A microarray approach to understanding stress in a coral reef fish
Kassahn, Karin Sonja (2006) A microarray approach to understanding stress in a coral reef fish. PhD thesis, James Cook University.
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Coral reef fishes are expected to experience a rise in sea surface temperatures due to climate change. How well tropical reef fishes will respond to these increased temperatures and which genes are important in the response to elevated temperatures is not known. Microarray technology provides a powerful tool for gene discovery studies, but the development of microarrays for individual species can be expensive and time-consuming. There often are, however, microarrays available for related species. I show that inter-species genomic hybridisation experiments can be used to assess which genes are conserved enough for microarray analysis across species, and thus introduce a novel application of microarray technology. I performed a series of tests to determine whether a microarray developed for the zebrafish Danio rerio is useful for measuring gene regulation in the coral reef fish Pomacentrus moluccensis. I hybridised genomic DNA from both taxa onto the D. rerio microarray, and based on significant cross-hybridisation, inferred that most genes share significant sequence similarity between the two taxa. I also sequenced eight nuclear genes.
These genes showed an average sequence similarity of 81%. Finally, I used quantitative real-time PCR to validate the microarray data for differential expression. The results of the genomic hybridisation experiments, direct sequence comparisons, and quantitative real-time PCR indicate that the D. rerio microarray is useful for measuring gene regulation in P. moluccensis. I then used the D. rerio microarray to characterise the transcriptional responses of P. moluccensis to elevated temperatures over five days. Heat stress elicited differential expression of 324 genes. The functions of heat-responsive genes indicated that prolonged heat exposure leads to oxidative stress and protein damage, challenges the immune system, and causes reallocation of energy sources. I have shown that a temperature increase of three degrees above normal can lead to significant gene regulation in a coral reef fish suggesting that climate change will have measurable impacts upon coral reef fish physiology. In order to identify upstream regulators of the transcriptional responses observed and test for the presence of a general stress response, I measured the early gene responses of P. moluccensis to hypoxic, hyposmotic, cold and heat shock. Early stress responses three hours after exposure were generally associated with a suppression of transcription, but the responses of individual genes varied depending on the type of stressor applied. Only a few genes showed consistent regulation across stress treatments. However, a series of gene functions showed consistent responses across stress treatments, suggesting that there are common effects of stress on biological function. I present a conceptual model of the interactions between stress responses at different levels of biological organisation. I propose that stress commonly leads to a reduction in cellular oxygen levels and oxidative stress.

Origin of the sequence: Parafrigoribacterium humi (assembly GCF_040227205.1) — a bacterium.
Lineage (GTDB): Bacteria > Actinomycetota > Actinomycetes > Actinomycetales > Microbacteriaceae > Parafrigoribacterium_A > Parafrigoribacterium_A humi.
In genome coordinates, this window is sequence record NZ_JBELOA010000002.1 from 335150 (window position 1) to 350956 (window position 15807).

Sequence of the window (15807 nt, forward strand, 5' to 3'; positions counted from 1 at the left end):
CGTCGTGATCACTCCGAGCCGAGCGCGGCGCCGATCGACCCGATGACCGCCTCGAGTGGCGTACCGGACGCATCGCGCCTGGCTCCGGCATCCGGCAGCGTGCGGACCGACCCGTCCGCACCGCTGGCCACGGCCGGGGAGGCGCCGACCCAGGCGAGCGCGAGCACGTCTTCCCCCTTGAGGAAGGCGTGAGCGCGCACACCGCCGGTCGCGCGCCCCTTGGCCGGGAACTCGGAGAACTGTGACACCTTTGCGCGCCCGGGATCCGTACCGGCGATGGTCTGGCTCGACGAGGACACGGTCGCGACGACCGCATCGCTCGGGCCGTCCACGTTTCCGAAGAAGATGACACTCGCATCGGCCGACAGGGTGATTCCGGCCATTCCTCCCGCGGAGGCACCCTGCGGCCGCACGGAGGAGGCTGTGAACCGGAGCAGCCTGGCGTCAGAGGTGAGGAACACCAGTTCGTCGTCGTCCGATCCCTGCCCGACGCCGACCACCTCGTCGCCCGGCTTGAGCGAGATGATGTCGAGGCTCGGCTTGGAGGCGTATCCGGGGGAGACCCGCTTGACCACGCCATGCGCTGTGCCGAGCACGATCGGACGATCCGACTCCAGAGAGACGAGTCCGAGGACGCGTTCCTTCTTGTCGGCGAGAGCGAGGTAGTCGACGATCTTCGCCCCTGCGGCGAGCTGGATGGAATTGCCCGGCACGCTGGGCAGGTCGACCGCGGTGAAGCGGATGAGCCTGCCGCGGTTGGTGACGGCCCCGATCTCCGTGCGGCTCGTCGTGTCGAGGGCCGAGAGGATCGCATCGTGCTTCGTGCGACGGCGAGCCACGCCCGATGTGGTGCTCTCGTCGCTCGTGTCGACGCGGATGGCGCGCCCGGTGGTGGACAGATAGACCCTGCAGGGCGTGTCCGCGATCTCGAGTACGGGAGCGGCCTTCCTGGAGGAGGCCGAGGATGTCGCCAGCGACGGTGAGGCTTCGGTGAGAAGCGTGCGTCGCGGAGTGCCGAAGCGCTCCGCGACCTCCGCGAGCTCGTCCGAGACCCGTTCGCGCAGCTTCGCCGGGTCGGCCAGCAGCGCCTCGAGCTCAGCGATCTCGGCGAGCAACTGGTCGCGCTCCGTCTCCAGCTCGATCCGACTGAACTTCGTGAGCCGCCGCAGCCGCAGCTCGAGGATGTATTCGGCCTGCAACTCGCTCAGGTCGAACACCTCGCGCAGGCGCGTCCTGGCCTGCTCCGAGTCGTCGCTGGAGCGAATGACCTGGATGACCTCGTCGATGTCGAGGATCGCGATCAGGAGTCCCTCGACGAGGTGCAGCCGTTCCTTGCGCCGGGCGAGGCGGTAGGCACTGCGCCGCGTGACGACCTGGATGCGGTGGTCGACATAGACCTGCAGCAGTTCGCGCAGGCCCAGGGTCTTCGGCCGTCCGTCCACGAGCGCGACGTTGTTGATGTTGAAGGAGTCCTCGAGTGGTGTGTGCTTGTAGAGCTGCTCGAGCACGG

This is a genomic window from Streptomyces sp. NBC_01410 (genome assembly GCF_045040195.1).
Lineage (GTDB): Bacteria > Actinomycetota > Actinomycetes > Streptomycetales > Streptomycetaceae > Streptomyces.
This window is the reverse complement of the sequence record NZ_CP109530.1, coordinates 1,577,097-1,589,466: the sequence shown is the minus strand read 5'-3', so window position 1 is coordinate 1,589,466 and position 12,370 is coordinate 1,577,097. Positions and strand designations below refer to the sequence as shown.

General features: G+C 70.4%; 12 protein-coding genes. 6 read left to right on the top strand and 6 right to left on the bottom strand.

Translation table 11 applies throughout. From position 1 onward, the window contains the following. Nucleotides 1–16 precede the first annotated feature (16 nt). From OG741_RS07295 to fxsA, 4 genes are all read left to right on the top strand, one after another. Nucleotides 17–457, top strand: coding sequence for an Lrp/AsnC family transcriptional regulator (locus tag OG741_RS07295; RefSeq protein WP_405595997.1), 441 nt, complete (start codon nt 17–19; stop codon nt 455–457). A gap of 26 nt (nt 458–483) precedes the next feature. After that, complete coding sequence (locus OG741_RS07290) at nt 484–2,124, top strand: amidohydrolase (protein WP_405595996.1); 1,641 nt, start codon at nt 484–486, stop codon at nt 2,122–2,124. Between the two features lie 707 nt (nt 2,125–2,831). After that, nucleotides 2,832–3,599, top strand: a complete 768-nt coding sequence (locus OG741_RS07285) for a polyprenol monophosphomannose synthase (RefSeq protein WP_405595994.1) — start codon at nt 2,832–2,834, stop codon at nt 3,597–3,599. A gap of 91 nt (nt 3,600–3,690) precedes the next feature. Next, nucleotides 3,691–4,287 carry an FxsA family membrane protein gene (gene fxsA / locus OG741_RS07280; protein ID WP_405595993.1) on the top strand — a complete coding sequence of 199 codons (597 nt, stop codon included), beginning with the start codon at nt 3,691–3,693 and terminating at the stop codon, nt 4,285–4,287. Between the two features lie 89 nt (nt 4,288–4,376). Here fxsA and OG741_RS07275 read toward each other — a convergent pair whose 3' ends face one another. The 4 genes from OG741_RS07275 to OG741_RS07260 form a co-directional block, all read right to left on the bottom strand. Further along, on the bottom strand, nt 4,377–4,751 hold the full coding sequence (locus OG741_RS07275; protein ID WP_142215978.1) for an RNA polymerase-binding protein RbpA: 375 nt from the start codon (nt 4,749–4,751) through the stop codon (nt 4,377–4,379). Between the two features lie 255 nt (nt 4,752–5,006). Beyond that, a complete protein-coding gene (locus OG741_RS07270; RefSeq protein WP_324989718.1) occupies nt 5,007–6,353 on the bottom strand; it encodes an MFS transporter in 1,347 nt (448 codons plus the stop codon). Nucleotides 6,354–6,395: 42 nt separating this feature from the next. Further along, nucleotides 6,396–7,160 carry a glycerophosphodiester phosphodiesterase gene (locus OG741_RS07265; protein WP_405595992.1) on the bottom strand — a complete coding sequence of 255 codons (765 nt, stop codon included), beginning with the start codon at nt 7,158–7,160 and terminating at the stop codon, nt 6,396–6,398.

Reduced cellular oxygen levels initiate endocrine, cardio-respiratory, and cellular responses many of which are aimed at restoring cellular oxygen balance. Oxidative stress in turn activates certain signal transduction pathways, immediate early genes, and transcription factors. The transcriptional stress profiles measured in environmental genomic studies are likely the result of the activation of these redoxsensitive signalling pathways and transcription factors. Further, I tested whether genes with stress-related functions evolve at accelerated rates. To do this, I competitively hybridised genomic DNA from D. rerio and P. moluccensis to a D. rerio microarray. 985 genes showed evidence of accelerated rates of sequence evolution between D. rerio and P. moluccensis. Rapidly diverging genes were over-represented for receptor, transcription co-activator, and cell signalling functions, but not for stress-related gene functions. I obtained orthologous sequences to D. rerio for the teleosts Takifugu rubripes and Gasterosteus aculeatus. A selection of rapidly diverging candidate genes showed accelerated rates of sequence evolution across multiple teleost lineages. I have shown that genomic hybridisation experiments on microarrays can be successfully used to identify rapidly diverging genes, in particular in species that currently lack genome sequence data and for which bioinformatic approaches are thus not applicable.
|Item Type:||Thesis (PhD)|
Appendices 4, 5 & 6 are not available from this repository.
|Keywords:||sea surface temperatures, microarrays, zebrafish Danio rerio, Pomacentrus moluccensis, DNA, heat stress, tropical reef fishes, physiology, bioinformatics, inter-species genomic hybridisation experiments, coral reef fish, rapidly diverging genes|
|FoR Codes:||06 BIOLOGICAL SCIENCES > 0604 Genetics > 060409 Molecular Evolution @ 30%|
06 BIOLOGICAL SCIENCES > 0604 Genetics > 060407 Genome Structure and Regulation @ 30%
07 AGRICULTURAL AND VETERINARY SCIENCES > 0704 Fisheries Sciences > 070405 Fish Physiology and Genetics @ 40%
|SEO Codes:||96 ENVIRONMENT > 9608 Flora, Fauna and Biodiversity > 960808 Marine Flora, Fauna and Biodiversity @ 80%|
97 EXPANDING KNOWLEDGE > 970106 Expanding Knowledge in the Biological Sciences @ 20%
|Deposited On:||10 Jul 2009 12:35|
|Last Modified:||13 Feb 2011 05:35|
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